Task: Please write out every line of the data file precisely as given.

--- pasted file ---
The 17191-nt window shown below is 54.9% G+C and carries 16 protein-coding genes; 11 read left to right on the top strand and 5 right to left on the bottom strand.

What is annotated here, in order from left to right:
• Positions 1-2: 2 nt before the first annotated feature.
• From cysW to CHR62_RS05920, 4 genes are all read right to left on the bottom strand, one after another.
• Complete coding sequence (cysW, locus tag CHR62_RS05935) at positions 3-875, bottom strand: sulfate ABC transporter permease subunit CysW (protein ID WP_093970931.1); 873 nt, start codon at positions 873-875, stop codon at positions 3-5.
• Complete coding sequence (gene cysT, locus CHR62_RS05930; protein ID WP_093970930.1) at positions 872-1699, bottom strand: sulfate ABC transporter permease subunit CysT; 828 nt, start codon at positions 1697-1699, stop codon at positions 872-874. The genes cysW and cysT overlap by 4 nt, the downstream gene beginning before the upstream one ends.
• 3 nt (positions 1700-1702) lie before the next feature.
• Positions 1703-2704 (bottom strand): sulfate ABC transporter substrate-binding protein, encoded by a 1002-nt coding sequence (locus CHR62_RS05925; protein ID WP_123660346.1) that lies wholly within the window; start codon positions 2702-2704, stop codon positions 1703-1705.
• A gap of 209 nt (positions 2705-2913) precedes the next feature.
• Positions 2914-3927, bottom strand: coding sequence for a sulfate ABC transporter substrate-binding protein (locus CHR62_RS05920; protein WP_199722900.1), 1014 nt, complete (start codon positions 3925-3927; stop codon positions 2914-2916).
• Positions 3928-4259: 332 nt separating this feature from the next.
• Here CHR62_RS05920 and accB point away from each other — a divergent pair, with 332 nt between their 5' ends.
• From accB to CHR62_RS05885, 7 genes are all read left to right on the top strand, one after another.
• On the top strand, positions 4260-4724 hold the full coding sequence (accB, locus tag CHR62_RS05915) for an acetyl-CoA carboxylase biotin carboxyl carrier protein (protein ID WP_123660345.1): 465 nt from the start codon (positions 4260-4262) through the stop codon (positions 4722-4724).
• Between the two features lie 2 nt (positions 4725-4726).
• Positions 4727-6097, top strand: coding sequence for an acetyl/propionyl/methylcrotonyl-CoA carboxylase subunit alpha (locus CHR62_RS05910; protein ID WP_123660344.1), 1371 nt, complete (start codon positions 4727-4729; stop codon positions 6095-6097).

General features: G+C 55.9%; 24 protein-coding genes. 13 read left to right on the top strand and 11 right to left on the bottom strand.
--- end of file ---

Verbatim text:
The 17191-nt window shown below is 54.9% G+C and carries 16 protein-coding genes; 11 read left to right on the top strand and 5 right to left on the bottom strand.

What is annotated here, in order from left to right:
• Positions 1-2: 2 nt before the first annotated feature.
• From cysW to CHR62_RS05920, 4 genes are all read right to left on the bottom strand, one after another.
• Complete coding sequence (cysW, locus tag CHR62_RS05935) at positions 3-875, bottom strand: sulfate ABC transporter permease subunit CysW (protein ID WP_093970931.1); 873 nt, start codon at positions 873-875, stop codon at positions 3-5.
• Complete coding sequence (gene cysT, locus CHR62_RS05930; protein ID WP_093970930.1) at positions 872-1699, bottom strand: sulfate ABC transporter permease subunit CysT; 828 nt, start codon at positions 1697-1699, stop codon at positions 872-874. The genes cysW and cysT overlap by 4 nt, the downstream gene beginning before the upstream one ends.
• 3 nt (positions 1700-1702) lie before the next feature.
• Positions 1703-2704 (bottom strand): sulfate ABC transporter substrate-binding protein, encoded by a 1002-nt coding sequence (locus CHR62_RS05925; protein ID WP_123660346.1) that lies wholly within the window; start codon positions 2702-2704, stop codon positions 1703-1705.
• A gap of 209 nt (positions 2705-2913) precedes the next feature.
• Positions 2914-3927, bottom strand: coding sequence for a sulfate ABC transporter substrate-binding protein (locus CHR62_RS05920; protein WP_199722900.1), 1014 nt, complete (start codon positions 3925-3927; stop codon positions 2914-2916).
• Positions 3928-4259: 332 nt separating this feature from the next.
• Here CHR62_RS05920 and accB point away from each other — a divergent pair, with 332 nt between their 5' ends.
• From accB to CHR62_RS05885, 7 genes are all read left to right on the top strand, one after another.
• On the top strand, positions 4260-4724 hold the full coding sequence (accB, locus tag CHR62_RS05915) for an acetyl-CoA carboxylase biotin carboxyl carrier protein (protein ID WP_123660345.1): 465 nt from the start codon (positions 4260-4262) through the stop codon (positions 4722-4724).
• Between the two features lie 2 nt (positions 4725-4726).
• Positions 4727-6097, top strand: coding sequence for an acetyl/propionyl/methylcrotonyl-CoA carboxylase subunit alpha (locus CHR62_RS05910; protein ID WP_123660344.1), 1371 nt, complete (start codon positions 4727-4729; stop codon positions 6095-6097).

General features: G+C 55.9%; 24 protein-coding genes. 13 read left to right on the top strand and 11 right to left on the bottom strand.